As quickly as he fell he began to rise up.

“Stay down!” I yelled, but he didn’t heed my warning. Again I slammed him squarely in the upper lumbar region, but for a third time his fall only momentarily impeded him. I raised the receptacle yet again, this time higher, and slammed it against the back of his head. Down he went once more, his head thumping loudly on the hard sidewalk. But like the previous times, it did not stop him from rising. I couldn’t believe he was getting up again.

I lifted the can nearly above my head, and as he was almost upright, I slammed it into the upper side of his skull. The impact of the hard metal bottom support ring slamming against his cranium was so devastating that it split his parietal bone open. He finally collapsed. He lay twitching on the ground, brain matter exposed, hemorrhaging a deep purple color.

“God damn it!” I yelled, and turned to the girl, who was still screaming. “Shut up!” I bellowed over her incessant, grating noise. I was pissed. My red ringer 10003 postal code t-shirt was ruined from all the shit that had slid out of the trashcan while I was defending her, and all she could do was scream in my ear. She stopped screaming and cried, which was a lesser irritation but still damn annoying.

“What that fuck is going on?”

“I don’t know, I don’t know,” she sobbed repeatedly, and began to mutter rapidly in Spanish. “Él intentó agarrarme. Él tenía ojos locos. Me separé de el y comencé a correr. ¡Pero él me sigio! Grité y grité. ¡Pero nadie me ayudaría! Entonces yo—”

“Hey, hey. Inglés, chica. Inglés.” I interupted. “No puedo entenderte cuando hablas asi.”

I was surprised that a crowd hadn’t gathered. I looked around as I took out my cell phone to dial 9-1-1. It was only 7:00 a.m., but someone should have been sticking his or her nose into this.

“I want to report an emergency on Avenue C and 12th Street, Manhattan… Nichols, J.D. Nichols… 646-867-5309… What? No, I’m not being funny.” The operator asked me to state the nature of emergency. “There was an attempted assault on a young girl by an aggressive and delirious male, in which I interceded using a garbage can… no, just the assailant who is unconscious, unresponsive, and suffering—what? Did anyone come in physical contact with the assailant?” I repeated the operator’s question, which was unusual response. “My foot to his balls. Does that count?” As usual, I was being a smart-ass. “What? Bit!?” I repeated, with astonishment and curiosity in my tone at such an unusual question. “Ah… I don’t know. I didn’t. Maybe the girl.”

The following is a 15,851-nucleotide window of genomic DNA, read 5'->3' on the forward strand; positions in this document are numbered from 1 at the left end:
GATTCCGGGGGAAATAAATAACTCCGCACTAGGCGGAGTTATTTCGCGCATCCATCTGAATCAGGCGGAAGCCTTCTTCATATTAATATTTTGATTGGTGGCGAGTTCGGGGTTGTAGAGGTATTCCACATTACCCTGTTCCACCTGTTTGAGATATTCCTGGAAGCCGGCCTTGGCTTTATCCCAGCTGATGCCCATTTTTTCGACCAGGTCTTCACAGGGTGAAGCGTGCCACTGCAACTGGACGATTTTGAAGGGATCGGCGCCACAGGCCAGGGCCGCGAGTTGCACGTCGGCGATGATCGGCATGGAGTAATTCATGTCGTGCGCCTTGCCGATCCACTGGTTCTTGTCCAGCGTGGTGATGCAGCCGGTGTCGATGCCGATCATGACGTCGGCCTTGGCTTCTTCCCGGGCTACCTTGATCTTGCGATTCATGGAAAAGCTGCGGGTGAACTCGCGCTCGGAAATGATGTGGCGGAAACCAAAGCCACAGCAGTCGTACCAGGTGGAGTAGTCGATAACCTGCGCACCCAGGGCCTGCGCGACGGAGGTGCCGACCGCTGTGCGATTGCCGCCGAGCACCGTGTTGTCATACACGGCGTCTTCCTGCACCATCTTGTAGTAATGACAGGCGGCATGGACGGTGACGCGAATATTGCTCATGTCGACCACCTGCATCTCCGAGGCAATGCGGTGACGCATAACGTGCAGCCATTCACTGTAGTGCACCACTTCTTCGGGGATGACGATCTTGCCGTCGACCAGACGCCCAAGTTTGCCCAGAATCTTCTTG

That was a fucking weird question, I thought. I looked at the girl who Max was comforting, or I should say, who Max was sucking up to. “Max, afstammen. Broeden op.” He moved from the girl to me and sat down. “Logeren.”

The girl looked puzzled by what I was saying, and a bit pissed that I called the dog away from her. At least she had stopped sobbing.

“Señorita. ¿Cuál es tu nombre?”

“Marisol,” she said.

Why? I thought. Why the hell not! I just saved your life and most likely killed someone, and you ask me why I want to know your name? “9-1-1 wants to know if you were bitten,” I said, holding my tongue.

“Él solamente me… on my arm. See,” she said as she revealed the small scratch on her forearm. “See. A small scratch, no bites,” she assured me.

“No. No bites, just a scratch on her arm. Yeah. Yeah, all right.”

“What did they say?” she asked, concern in her voice.

He said wait here for a patrol car.”

“Why did he ask if I was bit?” Now she was being a smart-ass. A little spunk in her after all.

“Yeah. Weird, huh? Didn’t seem to interested in the assailant, just if we got bit. That is kind of weird.”

I could hear the police sirens growing closer.